1 teaspoon baking powder
1 teaspoon ground cinnamon
1 teaspoon mixed spice
1 teaspoon ground nutmeg
100g unsalted butter, melted
350ml buttermilk
2 eggs

Optional topping: 3 tablespoons brown sugar (I used cinnamon infused sugar)

How to make:

- Preheat the oven to 180°C/fan oven 160°C/350°F/Gas mark 4.
- Line a 20cm springform cake tin with baking paper making sure that the paper comes up 2-3cm above the top of the tin.
- Place all the dry ingredients (i.e. the first seven items on the list) in a bowl and mix.
- To the dry ingredients add the melted butter, buttermilk and eggs and beat until smooth and combined.
- Pour the batter into the prepared tin and bake for approximately 40 minutes or until a skewer inserted into the centre of the cake comes out cleanly. Mine took 50 minutes.
- Leave to cool, in the tin, on a wire rack until cold enough to handle. Then remove the tin and leave to cool completely.
- Bask in glory at the wonderful thing you have made.
- Eat.

Sunday, 11 January 2009

Sticky toffee pudding

I have made individual sticky toffee puddings before but this is a larger version and the sauce recipe is quite different.

There seems to be something about Christmas-time in Britain that makes everyone wildly over-estimate the amount of dates their guests will wish to eat. Most of us can happily get through the year without thinking much, if at all, about eating dates but, come December we’re buying boxes of the things as if Christmas would be ruined without them. I can hear the CCM (Caked Crusader’s Ma) bristling whilst reading this so I’d better confess – it was me who grossly over-bought dates this year. But who could blame me - aren’t they beautiful?

This was my thought process: it’s colder than Antarctica in England this week and I need to get rid of lots of dates. Voila! Sticky toffee pudding. If there was ever a better reason to stock pile dates I’m interested to hear it!

Here’s the cake fresh from the oven:

I can’t even try to argue any health benefits on this one; it’s as sinful as pudding can be. The sweet, light sponge is dotted with dates, releasing their beautiful toffee flavour in every mouthful. Add to that the thick, creamy sauce stoked up with brown sugar and black treacle and it’s an assault on the taste buds! Yum.

A piece of cake....

...only truly becomes sticky toffee pudding once the sauce is added:

For the cake:
175g stoned and chopped dates (I used Medjool)
300ml water
1 teaspoon bicarbonate of soda
50g unsalted butter
175g caster sugar
2 teaspoons vanilla extract
2 eggs
175g self raising flour

For the sauce:
300ml double cream
50g Demerara sugar
2 heaped teaspoons black treacle

How to make:

- Preheat oven to 180°C/fan oven 160°C/350°F/ Gas mark 4
- Grease a 22cm square tin.
- Boil the dates in the water for 5 minutes until the dates are soft. Make sure you use a large saucepan – larger than you think you need.
- Stir in the bicarbonate of soda. It will bubble up a lot, hence the need for a large saucepan. Put to one side until needed.
- Cream together the butter and sugar until well combined. It won’t become light and fluffy because the sugar far outweighs the butter.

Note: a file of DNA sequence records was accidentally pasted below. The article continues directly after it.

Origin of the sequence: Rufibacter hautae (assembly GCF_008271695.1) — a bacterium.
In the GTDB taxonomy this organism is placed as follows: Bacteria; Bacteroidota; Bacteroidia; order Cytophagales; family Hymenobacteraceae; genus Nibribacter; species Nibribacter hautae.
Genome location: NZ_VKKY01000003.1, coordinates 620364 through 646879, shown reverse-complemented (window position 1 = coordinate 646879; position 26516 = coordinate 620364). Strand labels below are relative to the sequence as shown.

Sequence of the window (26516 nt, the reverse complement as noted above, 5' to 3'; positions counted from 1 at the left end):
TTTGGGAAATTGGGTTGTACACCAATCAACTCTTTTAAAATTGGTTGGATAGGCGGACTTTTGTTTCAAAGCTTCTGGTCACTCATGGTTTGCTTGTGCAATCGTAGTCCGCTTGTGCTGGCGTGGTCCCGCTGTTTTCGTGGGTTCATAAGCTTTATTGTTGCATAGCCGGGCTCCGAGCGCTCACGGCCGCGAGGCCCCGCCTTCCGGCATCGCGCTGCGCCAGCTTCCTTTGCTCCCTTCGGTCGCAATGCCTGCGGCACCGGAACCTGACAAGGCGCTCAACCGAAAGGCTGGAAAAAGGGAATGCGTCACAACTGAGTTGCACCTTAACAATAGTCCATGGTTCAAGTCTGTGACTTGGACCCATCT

- Beat in the vanilla extract.
- Beat in the eggs one at a time.
- Stir in the flour.
- Pour in the contents of the saucepan i.e. dates AND liquid.
- Stir until well combined. The batter will be very runny so don’t panic.
- Pour into the prepared tin and bake for 35-40 minutes or until a skewer inserted into the centre of the sponge comes out cleanly.
- Leave to cool on a wire rack.
- Now make the sauce: put all the ingredients into a saucepan and stir, over a low heat, until smooth.
- Bring to the boil.
- Cut the sponge into squares and ladle the sauce over the top. Serve with either ice cream (my favourite) or custard.
- You can make both the sponge and the sauce in advance and re-heat when required. I re-heated the sponge, still in the tin, in a fan oven temperature of 130°C . The sauce can be re-heated in a saucepan on the hob – simply stir until smooth and then bring to the boil.
- Bask in glory at the wonderful thing you have made.
- Eat.

Mint choc chip cupcakes

We all know the benefits of peppermint. Depending on who you listen to it will cure just about any ailment going as well as making your teeth smell nice. However, if you’re anything like me (lucky, lucky you!), you would probably rather eat your own feet than drink peppermint tea. I have tried, I really have but as soon as that cup of watery, green tinged minty infusion assails my nostrils I start to feel it wasn’t a good idea; if it gets as far as my mouth my gag reflex kicks in and I have to pour it down the sink and make a proper brew. And yet I love peppermint; I can eat more After Eights than should be humanly possible.

These cupcakes could be the solution to increasing my intake of peppermint. I really liked them but they seemed to get an almost Marmite-like love-hate reaction from my eatership; they are clearly an acquired taste – I always feel it’s important to point things like this out to you!

The rich, chocolate cupcakes would be lovely on their own or with other buttercreams. As they use both cocoa and chocolate chips you get a double whammy of chocolate in both taste and texture.

The dominant flavour is the mint buttercream icing. Normally I’m not a fan of colourings but I think it’s necessary here. After all, would mint choc chip ice cream have the same allure without it’s mad greenness?

The peppermint extract should be used sparingly unless you want your buttercream to taste like toothpaste. Now there’s an idea – a cupcake that cleans your teeth as you eat it.......we would all be cavity free in no time!

Footnote: Having just eaten one of these a day after making, I would advise you all to make the buttercream a day in advance. It's definitely mellowed into a fuller, lovely mint flavour whereas on the day it was a bit harsh.